The world shifted, becoming an island. Mechanisms far beyond conventional understanding went to work. The dead, repurposed and wiped of their old identities, returned to life as babes in bellies. The deformed, driven to bizarre acts of existence gone wrong, were suddenly righted without explanation. A new species of tree sprouted by the thousands in the far south of the Indy Plains, their uppermost branches festooned with babbling gerbils.
No one ever asked why this happened. Nature is mysterious like that.
People fell asleep. Those who could dream, dreamed. Those who could not, did not. A deep, lingering darkness ate the sky, swallowing the sun and the moon. Only the stars remained, and these twinkled differently than before, each pinprick a tiny one or a tiny zero. Watching over the world they told a story that only one man could see, and if he knew how the story went, he kept it to himself.
Time passed. The man read a book as he waited, chortling occasionally as he came across silly passages and bad decisions. Eventually, when two days had elapsed, he went back indoors. The stars shifted back to normal, and after five hours they surrendered to the rising sun.
No one ever gets to see this, the man thought, climbing down the stairs of his house and opening the rune-covered door at the bottom. He spared a quick look at the half-snake, slumped across his kitchen table and snoring, before stepping through. I guess they're not missing much, but they were never even asked. How is that fair?
More stairs waited beyond the door, winding stairs that spiraled a thousand steps into the earth or more. The man had not taken this path many times in his life - comparative, of course, to the number of years he'd lived, too many years - but he travelled it as easily as he travelled from bed to commode each morning. The darkness did not daunt him at all. He mumbled quotations to pass the time, occasionally laughing when he thought of one he particularly liked.
He emerged almost an hour later, a passage from Nester's Guide to Power only half completed, into a circular temple.
The temple, the man knew, was a constant. For all the variations of the world that might be, this temple would always exist. Lined with dozens of carvings of regulators, their tails upturned and their eyes on a central dais, the temple was notable only because it had not suffered from the wearing effects of the sands from the desert above. It looked as cleanly pristine now as it had a thousand years prior, and it would look as pristine a thousand years from now.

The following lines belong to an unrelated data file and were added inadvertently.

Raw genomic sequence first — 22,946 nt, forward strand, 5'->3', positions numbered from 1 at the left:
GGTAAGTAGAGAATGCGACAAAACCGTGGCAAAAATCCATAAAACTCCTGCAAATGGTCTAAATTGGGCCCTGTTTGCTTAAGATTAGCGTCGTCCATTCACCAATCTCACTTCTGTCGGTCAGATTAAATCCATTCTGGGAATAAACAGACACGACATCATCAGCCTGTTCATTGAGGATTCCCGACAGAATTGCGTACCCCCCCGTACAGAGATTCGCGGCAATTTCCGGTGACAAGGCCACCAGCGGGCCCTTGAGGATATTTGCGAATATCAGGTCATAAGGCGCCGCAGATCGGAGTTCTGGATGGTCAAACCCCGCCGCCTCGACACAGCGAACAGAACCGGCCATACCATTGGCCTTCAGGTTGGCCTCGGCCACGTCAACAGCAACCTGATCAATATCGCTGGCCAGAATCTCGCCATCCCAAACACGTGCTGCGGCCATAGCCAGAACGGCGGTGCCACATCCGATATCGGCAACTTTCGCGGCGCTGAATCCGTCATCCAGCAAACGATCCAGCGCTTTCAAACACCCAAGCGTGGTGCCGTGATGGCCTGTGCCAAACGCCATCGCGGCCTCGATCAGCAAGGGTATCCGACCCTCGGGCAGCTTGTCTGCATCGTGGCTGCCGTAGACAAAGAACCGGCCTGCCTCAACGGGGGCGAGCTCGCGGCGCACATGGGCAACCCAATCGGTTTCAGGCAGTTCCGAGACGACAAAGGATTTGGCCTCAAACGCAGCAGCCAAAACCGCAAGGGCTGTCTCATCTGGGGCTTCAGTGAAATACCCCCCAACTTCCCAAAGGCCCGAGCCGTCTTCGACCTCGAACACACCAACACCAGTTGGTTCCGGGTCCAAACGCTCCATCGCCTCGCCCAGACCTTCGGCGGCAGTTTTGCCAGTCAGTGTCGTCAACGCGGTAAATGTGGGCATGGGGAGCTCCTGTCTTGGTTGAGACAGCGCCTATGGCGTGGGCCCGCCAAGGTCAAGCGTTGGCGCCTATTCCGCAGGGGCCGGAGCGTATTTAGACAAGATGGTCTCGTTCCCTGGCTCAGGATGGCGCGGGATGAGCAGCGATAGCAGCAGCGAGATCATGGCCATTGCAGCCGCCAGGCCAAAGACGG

When I build my own world, the man thought, smiling sourly at one of the sculptures, I'll stick this place right on top. And I'll get rid of these fucking statues. That'll be fun.
Somebody coughed nearby.
Assuming, the man amended, that I'm still alive to build said world. We'll find out in a few minutes.
He was not alone in the temple. Upon the dais rested a wanderer, one who'd travelled far to find the temple. He snorted out another cough, exposing twin gaps in his teeth. Off to the side of the dais, wrapped in a blanket and sleeping peacefully on a pile of sand, was the man's student. Not his best student, perhaps, but the most dutiful. The most loyal.
Beside the student was a cage. Inside the cage was a rat. It did not sleep, preferring to glower at the man. He grinned happily at the rodent, gave it the finger, and shuffled over.
"Plato," the man murmured, nudging the duckbill protruding from the blanket with his foot. "Wake up, Plato. It's time for you to leave."
Plato snuffled, eyes fluttering. He honked and yawned, accidentally drawing a big breath of sand into his lungs. Sleepy curiosity changed to a coughing fit, and the platypus rolled out of his bag and across the floor, gripping his stomach. The man laughed, clutching his wide belly, thinking of the old days. He missed his school.
Once he'd recovered, Plato stood. Nodding to his teacher, he gathered up his blanket, picked up the cage with the rat in it, and turned to go. No questions, no comments. He'd barely said anything in weeks, ever since the man had saved him from death by spectres.
The man smiled. "Thank you, Plato. For bringing him so far. We wouldn't be here now without you."
The platypus didn't turn around. He did, however, open the cage containing the rat. It scurried onto his shoulder and stared at the man, tiny eyes narrowed.
"Ah. I see you've... bonded." The man bit his lip. "I would rethink that if I were you. Our kind... and theirs... don't mix."
Plato shook his head. Then, to the man's surprise, Plato spat on the floor of the temple. The man's smile broadened as his student walked away, leaving through the temple's only door to return to the surface world. I guess you know what kind of person I am, now. You were always better suited to my brother.
Wiping away a tear, the man turned to the dais. He was greeted by a snore. Stuffing his sleeves firmly together, the best to hide his alien hands, the man cleared his throat, willed his beating heart to calm the hell down, and spoke.
"Wake up, Dragomir." Iko seated himself upon the dais with legs folded, opposite the prone body. "Wake up. We have an appointment."